Behind every brand delivering simpler experiences for customers is a leader who recognizes the inherent value in keeping things simple. Here I interview leaders, often CMOs or CEOs, that we deem Simplifiers. In this Simplifiers interview I speak with Leslie Berland, CMO at Twitter.
MM: What does Twitter stand for and how does it deliver on that promise every day?
LB: Twitter is what’s happening and what people are talking about right now. Twitter is open and alive, and the world is watching. A single message on our platform can be seen throughout the world by millions of people. The power of our platform lies in its openness.
MM: What role does simplicity play in delivering on that promise?
LB: We were born of simplicity and exist on simplicity. Simplicity, brevity and clarity of message are expressed in the very form factor of our platform—the tweet. These powerful bursts of messages connect people across the globe.
Simplicity is also powerfully delivered in the hashtag. It’s so inspiring to see how every day, people create hashtags that turn into movements. For example, recently #MeToo was trending to build awareness around abuse and harassment. The minute I saw those two words together with a hashtag in front of it, I had full body chills. The universality of the movement, and how quickly it spread across the globe connecting people with similar experiences, is incredibly moving. It’s simplicity at its best. Simplicity is within the essence of Twitter.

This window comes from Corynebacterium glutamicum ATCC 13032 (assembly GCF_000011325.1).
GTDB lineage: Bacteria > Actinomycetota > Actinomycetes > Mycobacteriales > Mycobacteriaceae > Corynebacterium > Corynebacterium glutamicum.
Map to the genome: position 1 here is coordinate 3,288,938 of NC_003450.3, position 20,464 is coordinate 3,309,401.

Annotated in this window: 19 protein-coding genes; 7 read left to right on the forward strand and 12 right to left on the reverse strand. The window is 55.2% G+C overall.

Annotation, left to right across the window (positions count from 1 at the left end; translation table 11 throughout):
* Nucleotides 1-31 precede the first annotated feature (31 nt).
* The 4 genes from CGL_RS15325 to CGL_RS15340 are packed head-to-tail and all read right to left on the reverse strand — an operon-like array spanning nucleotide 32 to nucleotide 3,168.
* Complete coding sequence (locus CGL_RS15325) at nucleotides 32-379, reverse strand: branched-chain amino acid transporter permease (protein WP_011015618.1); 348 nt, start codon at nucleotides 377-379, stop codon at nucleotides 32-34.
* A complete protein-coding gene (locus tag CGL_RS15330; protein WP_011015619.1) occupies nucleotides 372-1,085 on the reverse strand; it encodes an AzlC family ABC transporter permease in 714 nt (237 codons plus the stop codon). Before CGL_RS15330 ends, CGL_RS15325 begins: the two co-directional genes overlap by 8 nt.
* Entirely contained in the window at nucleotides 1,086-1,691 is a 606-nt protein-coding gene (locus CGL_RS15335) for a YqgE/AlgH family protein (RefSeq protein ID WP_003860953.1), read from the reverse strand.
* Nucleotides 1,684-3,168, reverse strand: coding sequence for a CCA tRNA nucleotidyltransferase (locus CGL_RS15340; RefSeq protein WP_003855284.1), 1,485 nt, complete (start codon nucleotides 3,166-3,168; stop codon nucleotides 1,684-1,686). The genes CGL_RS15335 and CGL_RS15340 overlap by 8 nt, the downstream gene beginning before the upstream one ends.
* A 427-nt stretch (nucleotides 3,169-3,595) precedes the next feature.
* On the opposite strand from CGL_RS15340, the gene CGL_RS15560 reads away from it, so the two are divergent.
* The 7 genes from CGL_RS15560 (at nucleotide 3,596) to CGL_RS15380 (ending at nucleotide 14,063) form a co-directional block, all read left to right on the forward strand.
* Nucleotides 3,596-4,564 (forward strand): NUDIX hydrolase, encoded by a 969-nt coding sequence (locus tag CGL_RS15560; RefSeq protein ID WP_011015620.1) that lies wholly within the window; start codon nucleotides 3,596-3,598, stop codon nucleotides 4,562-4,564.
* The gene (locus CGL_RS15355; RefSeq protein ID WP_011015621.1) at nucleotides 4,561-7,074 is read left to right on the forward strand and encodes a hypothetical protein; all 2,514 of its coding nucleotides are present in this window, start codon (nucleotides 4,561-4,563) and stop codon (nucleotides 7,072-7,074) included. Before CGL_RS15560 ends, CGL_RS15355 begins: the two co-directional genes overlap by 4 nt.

MM: How do you strive to conquer complexity at Twitter?
LB: Simplifying internally requires prioritizing and discussing what matters most. What will have the greatest impact? What’s most useful? What’s most authentic and unique to Twitter? To avoid having tunnel vision, we view the company from the outside in and the inside out, constantly interrogating what’s most important and focusing on what will make the biggest impact.
MM: How do you lead as a simplifier?
LB: The imperative I lay down with my team is to do fewer things better. It’s not about doing the highest volume of things but about weeding out unnecessary activity. The more you focus on what you’re going to stop doing, the clearer what’s important becomes. When we diligently focus on the essential, we see stronger results—both internally and externally.